Felix Marwick: Are we doing enough to keep our prison inmates healthy?

Author
Felix Marwick,
Section
Opinion,
Publish Date
Tuesday, 1 November 2016, 5:58AM
As much as we may revile those in our jails, there could be serious consequences if we marginalise them, writes Felix Marwick (Photo / NZ Herald)
As much as we may revile those in our jails, there could be serious consequences if we marginalise them, writes Felix Marwick (Photo / NZ Herald)

They say you can judge the quality of a society by the way it treats its poorest citizens. If this is indeed the case then New Zealand has some improving to do.

I am not, in this instance, referring to child poverty, unemployment, or even the way we treat the disabled. I am referring to those that many of us would prefer to ignore, those locked up in our prison system.

SEE ALSO: Prison deaths up, but Corrections maintain overall rate of unnatural deaths are falling

Recently published figures from the Corrections Department reveal there's been a concerning spike in the number of inmates committing suicide, self-harm and life threatening events. In the last financial year 10 inmates killed themselves in our jails and another 26 had self harm incidents. Those are the highest numbers recorded over the last five years and a sign all may not be well in the way we treat those that we incarcerate.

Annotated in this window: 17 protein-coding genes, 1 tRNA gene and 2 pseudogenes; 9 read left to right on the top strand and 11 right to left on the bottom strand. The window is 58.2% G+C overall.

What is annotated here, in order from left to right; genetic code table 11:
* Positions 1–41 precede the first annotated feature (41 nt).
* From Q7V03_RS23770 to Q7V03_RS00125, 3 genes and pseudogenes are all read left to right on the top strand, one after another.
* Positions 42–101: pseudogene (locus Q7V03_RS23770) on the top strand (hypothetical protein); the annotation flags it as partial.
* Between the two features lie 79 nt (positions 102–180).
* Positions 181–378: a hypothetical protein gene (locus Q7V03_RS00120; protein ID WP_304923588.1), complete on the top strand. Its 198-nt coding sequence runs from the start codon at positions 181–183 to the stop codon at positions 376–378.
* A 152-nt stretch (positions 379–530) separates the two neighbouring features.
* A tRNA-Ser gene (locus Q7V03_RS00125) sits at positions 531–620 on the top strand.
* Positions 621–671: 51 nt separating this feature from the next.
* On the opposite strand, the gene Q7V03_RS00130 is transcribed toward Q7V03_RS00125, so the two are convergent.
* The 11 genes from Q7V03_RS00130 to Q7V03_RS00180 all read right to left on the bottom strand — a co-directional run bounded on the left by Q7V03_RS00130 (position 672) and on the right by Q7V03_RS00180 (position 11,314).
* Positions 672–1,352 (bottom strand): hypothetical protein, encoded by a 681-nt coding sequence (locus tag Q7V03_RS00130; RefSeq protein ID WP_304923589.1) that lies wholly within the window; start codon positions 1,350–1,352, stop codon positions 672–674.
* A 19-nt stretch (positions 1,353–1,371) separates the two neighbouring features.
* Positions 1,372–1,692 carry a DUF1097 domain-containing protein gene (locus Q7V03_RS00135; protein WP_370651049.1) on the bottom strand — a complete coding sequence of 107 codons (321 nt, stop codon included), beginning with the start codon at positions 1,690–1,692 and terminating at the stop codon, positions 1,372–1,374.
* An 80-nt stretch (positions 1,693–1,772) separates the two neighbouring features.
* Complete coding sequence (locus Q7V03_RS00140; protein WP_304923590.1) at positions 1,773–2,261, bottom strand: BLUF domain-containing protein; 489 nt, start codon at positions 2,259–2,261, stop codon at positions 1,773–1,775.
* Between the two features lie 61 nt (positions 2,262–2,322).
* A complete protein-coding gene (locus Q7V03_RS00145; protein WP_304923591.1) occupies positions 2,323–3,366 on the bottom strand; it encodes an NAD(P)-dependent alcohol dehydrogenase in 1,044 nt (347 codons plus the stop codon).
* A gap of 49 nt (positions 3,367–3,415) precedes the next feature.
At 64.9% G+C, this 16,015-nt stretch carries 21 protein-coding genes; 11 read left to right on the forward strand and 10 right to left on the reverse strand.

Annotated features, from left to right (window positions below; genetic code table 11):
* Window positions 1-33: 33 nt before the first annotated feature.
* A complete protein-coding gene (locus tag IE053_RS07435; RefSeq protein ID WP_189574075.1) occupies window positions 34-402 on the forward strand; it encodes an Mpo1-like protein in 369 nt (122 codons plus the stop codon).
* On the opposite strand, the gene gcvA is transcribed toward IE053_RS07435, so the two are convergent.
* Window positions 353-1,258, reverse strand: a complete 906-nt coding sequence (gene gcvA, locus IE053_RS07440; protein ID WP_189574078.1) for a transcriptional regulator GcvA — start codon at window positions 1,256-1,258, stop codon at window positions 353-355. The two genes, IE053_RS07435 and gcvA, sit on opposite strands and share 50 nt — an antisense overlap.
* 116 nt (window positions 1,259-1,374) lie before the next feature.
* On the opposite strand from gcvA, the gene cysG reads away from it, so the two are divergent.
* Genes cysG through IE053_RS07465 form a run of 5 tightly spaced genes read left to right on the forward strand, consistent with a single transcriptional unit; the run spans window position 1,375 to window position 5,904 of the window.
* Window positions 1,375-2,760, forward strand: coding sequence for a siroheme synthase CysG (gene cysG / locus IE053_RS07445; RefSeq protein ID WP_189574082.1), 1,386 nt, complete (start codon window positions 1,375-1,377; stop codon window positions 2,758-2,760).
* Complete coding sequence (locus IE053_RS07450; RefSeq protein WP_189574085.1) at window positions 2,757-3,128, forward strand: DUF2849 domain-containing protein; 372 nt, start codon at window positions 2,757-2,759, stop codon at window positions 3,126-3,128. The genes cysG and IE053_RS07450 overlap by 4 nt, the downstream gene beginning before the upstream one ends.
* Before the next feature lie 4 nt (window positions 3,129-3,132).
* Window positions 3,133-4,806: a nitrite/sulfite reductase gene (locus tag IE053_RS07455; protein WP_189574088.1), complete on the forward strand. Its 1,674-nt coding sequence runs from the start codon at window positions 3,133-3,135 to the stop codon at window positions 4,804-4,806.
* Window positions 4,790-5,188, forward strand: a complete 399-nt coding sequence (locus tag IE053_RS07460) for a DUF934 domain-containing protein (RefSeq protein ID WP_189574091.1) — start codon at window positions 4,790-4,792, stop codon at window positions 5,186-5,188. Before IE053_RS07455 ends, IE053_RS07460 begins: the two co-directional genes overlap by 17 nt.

Now I know it's easy, and tempting, not to care about those we lock up. After all many of them are distinctly unpleasant individuals with few, or no, redeeming features. It would be easy to conveniently forget about them and damn them to a misery we feel they deserve.

But that should not be the response of a moral society. Nobody or at least very few people are locked up forever. The culture we have in our prisons dictates the type of people we release back into our communities. Either we invest in the hope of improving them as human beings, or we simply give up and then reap the consequences of the carnage that approach will inevitably unleash.

This is not to say that our prison system is avoiding its responsibilities. The Corrections Department is proactively assessing inmates it believes are at risk of self harm and by its own figures has managed to prevent over 200 inmates taking their lives over the past 10 years. It's also received in the last year $14 million from a justice sector fund which is being used to improve mental health services for inmates.

The question is though; is this enough? With the Corrections Department's own figures showing over 60 percent of inmates have had some form of mental health or drug and alcohol issue in the last year, with the prison muster rising and the demands for service and treatment increasing, are we doing enough to keep our inmates healthy?

It's an important question. For as much as we may revile those in our jails, there could be serious consequences if we marginalise them.

Felix Marwick is Newstalk ZB's Chief Political Reporter.

ON AIR: In My Day

6PM - Midnight